Shadow treasurer Chris Bowen will throw his hat in the ring for Labor leader and will be up against Anthony Albanese.
Bowen, a member of the ALP right faction, will make an announcement on Tuesday in Sydney’s Smithfield where he grew up a day after deputy leader Tanya Plibersek confirmed she would not run for the role, leaving Albanese to contest for the left faction.
Joel Fitzgibbon is also considering a tilt, but only if the candidates don’t promise to stand up for regional Australia and the coal-mining industry.
“I am considering doing so, yes, I would much rather someone else do it,” he the Hunter MP told Nine’s Today program. “But if I need to do it to secure the new path, the new direction we need, then I certainly will.
“I want a leader who is prepared to stand up and say: ‘I support the coal mining industry, I support getting cheap gas out of the ground to fuel our manufacturing sector and create jobs and I do want a big seat at the table for regional Australia.'”
Albanese, the left faction member who announced his candidacy on Sunday, believes Labor needs to take a hard look at some of its policies after its shock federal election loss on Saturday.
“There are issues that need re-examining,” he told ABC’s 7.30 program on Monday.
“It’s up to the caucus. One of the things that I’m not going to do, if I’m elected as leader of the Labor party, is to make policy on the run. I’ll talk with the caucus, we’ll consult.”
Labor MP and finance spokesman Jim Chalmers, who also hails from the right, said on Monday night he may also run for leader.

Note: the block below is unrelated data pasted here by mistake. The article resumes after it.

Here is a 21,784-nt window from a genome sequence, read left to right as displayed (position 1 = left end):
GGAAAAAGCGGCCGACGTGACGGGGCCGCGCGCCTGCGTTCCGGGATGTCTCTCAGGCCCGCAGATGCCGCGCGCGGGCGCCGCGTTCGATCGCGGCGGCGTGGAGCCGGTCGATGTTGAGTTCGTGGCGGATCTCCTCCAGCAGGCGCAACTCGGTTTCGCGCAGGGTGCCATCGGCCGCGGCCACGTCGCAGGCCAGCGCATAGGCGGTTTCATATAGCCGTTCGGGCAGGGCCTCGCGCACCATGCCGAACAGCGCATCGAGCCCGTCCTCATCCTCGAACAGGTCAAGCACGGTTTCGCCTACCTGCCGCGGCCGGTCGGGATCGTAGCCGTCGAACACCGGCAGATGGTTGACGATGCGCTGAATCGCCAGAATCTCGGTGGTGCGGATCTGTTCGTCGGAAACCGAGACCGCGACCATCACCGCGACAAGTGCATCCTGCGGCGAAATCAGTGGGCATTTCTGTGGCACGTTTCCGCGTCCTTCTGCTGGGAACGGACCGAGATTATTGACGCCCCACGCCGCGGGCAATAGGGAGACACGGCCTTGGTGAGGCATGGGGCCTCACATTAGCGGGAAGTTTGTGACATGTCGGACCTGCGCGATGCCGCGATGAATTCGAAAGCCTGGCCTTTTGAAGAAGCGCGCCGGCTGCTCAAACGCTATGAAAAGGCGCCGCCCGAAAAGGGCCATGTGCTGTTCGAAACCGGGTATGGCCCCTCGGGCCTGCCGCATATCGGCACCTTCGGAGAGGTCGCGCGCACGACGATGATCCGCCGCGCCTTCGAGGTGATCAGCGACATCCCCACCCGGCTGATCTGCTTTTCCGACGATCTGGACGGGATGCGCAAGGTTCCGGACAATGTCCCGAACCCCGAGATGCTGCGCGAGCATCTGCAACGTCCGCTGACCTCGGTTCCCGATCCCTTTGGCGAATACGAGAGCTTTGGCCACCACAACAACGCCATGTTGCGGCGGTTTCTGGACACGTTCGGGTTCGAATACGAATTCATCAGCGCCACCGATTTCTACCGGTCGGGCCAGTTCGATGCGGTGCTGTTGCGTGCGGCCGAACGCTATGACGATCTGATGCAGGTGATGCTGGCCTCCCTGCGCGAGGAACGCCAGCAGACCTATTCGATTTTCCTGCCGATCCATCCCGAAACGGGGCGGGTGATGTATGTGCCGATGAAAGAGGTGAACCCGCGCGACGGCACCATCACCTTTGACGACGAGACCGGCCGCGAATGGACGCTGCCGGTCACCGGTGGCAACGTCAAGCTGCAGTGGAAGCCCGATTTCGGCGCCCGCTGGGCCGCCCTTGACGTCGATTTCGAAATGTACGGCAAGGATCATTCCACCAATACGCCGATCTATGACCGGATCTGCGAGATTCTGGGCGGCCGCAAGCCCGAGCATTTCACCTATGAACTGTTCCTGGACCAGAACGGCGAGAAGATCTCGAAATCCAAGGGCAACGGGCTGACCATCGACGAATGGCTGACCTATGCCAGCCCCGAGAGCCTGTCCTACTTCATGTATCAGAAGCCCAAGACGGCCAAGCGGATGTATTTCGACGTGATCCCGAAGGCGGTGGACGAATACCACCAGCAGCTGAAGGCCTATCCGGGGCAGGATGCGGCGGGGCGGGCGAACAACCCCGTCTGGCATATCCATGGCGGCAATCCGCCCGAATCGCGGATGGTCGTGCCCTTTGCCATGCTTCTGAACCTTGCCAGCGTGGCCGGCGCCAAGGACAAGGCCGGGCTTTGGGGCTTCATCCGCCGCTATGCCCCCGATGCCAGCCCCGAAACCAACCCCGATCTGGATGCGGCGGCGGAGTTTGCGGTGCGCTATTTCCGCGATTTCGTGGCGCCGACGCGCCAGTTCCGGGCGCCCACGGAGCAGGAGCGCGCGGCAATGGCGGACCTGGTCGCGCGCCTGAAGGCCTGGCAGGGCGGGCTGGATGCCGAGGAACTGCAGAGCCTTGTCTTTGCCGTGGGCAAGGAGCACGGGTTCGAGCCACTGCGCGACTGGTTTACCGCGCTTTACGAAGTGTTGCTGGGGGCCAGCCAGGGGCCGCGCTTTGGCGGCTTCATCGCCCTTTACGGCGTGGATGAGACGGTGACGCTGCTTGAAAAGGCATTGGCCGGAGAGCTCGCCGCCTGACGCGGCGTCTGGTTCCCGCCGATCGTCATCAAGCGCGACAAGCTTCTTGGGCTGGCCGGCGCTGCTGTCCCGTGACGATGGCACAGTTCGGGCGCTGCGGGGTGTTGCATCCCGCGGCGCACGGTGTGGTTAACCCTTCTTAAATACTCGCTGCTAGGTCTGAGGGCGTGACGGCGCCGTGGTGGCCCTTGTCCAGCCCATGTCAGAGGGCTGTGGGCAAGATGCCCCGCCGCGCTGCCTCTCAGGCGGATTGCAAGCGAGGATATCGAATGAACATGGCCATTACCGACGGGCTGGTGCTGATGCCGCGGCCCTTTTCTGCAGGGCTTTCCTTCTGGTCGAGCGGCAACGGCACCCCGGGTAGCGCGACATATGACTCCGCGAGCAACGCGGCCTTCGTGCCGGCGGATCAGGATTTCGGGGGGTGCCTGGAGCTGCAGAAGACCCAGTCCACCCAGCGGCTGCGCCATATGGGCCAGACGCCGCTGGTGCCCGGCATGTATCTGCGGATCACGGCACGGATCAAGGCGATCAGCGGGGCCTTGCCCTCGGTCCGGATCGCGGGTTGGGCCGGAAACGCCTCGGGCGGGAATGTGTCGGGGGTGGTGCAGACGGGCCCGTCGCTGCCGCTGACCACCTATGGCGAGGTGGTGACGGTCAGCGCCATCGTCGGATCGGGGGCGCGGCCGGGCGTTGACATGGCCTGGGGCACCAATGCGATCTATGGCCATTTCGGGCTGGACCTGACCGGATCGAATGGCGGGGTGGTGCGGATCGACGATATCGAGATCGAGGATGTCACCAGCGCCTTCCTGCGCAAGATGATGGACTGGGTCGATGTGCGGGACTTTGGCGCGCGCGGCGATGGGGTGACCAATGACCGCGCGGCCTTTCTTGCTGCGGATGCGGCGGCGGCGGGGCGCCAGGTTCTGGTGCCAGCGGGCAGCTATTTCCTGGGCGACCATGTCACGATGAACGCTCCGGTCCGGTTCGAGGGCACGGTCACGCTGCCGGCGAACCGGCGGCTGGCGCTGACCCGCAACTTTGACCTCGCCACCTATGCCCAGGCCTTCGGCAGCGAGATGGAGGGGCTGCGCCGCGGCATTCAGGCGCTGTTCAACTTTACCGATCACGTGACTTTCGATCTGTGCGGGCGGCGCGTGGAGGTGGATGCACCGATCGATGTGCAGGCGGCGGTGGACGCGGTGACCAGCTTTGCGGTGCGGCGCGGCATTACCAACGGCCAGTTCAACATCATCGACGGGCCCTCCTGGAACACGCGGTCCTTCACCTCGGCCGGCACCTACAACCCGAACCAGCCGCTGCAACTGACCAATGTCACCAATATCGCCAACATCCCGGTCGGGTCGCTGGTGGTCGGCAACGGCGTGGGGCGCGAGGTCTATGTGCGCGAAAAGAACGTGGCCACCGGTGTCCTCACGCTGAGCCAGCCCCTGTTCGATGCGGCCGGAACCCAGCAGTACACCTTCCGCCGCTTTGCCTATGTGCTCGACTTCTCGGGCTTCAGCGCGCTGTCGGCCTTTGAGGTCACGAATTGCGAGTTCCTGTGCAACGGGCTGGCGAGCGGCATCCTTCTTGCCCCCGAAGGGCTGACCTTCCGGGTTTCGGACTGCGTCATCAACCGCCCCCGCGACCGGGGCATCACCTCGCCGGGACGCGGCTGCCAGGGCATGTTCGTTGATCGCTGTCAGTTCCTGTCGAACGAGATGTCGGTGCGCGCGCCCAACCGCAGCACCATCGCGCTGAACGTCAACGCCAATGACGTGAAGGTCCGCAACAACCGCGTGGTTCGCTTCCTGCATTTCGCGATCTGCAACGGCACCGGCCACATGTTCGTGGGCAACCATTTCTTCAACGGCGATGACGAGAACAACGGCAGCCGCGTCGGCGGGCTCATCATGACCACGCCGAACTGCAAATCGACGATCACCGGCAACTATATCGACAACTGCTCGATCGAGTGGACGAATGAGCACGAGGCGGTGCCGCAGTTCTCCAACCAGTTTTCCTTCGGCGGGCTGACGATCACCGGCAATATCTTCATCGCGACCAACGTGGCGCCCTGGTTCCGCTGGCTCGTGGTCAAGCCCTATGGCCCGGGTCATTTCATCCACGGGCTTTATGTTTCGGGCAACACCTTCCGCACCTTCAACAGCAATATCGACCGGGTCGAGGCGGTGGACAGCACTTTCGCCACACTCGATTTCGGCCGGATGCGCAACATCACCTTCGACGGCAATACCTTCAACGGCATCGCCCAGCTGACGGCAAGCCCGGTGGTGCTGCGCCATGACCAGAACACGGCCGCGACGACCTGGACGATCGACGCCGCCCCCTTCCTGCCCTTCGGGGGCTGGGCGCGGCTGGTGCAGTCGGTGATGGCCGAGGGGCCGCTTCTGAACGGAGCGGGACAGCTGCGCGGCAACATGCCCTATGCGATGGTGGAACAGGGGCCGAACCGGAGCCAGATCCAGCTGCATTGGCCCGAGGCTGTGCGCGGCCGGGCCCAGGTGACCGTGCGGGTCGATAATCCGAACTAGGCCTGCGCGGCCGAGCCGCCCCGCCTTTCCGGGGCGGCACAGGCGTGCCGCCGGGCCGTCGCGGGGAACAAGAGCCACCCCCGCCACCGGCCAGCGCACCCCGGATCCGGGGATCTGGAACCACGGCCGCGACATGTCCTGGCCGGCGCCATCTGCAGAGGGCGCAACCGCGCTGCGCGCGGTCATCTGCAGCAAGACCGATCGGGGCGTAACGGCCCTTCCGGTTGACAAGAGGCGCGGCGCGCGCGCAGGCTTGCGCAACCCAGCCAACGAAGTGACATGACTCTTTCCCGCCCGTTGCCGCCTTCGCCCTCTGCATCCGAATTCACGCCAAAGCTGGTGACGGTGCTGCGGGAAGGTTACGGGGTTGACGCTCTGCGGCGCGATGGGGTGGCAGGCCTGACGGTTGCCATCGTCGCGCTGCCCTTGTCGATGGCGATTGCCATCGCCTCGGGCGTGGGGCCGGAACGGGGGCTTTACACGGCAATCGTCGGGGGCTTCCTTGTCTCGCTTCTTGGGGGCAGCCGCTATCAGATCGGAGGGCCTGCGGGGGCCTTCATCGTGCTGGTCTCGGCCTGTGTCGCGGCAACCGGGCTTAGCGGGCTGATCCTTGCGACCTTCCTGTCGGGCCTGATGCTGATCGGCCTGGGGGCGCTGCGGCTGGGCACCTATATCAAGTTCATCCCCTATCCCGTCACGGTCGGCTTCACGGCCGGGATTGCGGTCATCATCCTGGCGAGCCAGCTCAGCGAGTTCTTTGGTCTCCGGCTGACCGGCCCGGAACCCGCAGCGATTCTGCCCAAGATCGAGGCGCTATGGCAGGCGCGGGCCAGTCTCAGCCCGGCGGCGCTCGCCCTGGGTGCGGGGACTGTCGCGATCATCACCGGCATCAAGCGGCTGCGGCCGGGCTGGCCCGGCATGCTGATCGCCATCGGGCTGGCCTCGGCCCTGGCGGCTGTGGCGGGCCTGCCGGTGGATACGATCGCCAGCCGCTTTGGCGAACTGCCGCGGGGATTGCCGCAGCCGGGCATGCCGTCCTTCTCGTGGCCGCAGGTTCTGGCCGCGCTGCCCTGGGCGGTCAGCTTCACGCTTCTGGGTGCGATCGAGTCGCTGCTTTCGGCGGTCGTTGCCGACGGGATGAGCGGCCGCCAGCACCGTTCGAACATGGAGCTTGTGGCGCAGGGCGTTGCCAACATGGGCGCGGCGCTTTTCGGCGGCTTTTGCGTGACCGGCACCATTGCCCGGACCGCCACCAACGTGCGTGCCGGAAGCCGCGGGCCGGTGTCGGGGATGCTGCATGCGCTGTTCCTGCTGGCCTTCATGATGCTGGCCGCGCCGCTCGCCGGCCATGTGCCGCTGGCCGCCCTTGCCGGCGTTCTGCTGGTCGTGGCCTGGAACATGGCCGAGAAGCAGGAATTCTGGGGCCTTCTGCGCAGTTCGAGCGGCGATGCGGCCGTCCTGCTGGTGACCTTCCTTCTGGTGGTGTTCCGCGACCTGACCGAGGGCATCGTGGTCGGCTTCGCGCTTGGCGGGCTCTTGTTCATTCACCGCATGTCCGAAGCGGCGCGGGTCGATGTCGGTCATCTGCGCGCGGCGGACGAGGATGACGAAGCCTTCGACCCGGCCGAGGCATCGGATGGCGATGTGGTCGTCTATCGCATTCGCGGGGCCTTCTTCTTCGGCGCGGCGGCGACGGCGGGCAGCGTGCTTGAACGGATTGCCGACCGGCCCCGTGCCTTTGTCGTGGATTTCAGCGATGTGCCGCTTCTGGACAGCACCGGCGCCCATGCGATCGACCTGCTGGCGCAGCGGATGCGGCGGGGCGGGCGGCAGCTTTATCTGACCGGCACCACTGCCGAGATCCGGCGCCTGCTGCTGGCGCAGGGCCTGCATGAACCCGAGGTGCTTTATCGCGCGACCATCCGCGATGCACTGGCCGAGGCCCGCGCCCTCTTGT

“I’m considering it. I’m talking to my colleagues about it. I don’t think it’s unreasonable that a few of us take some time to work out what we want to do,” he told ABC’s Q&A program.
Plibersek confirmed on Monday she would not run for leader but intended to stand again for the deputy position.
“Now is not my time,” she said. “At this point, I cannot reconcile the important responsibilities I have to my family with the additional responsibilities of the Labor leadership.”
Bill Shorten will continue as Labor’s interim leader until the party’s leadership is determined.
Bowen, Shorten and Plibersek are members of the Australian Fabian Society, which according to its website is Australia’s oldest political think tank that has “played an important part in determining both state and national political agendas.” Also a Fabian, former Prime Minister Julia Gillard described the British socialist organisation as a “progressive think group that’s been associated with the Labor Party for decades and decades and decades.”
Bill Shorten’s membership in the Fabian society has been something that parties on the opposite end of the political spectrum like Cory Bernardi’s Australian Conservatives Party have made effort to point out to the general public.
With additional reporting by Epoch Times staff.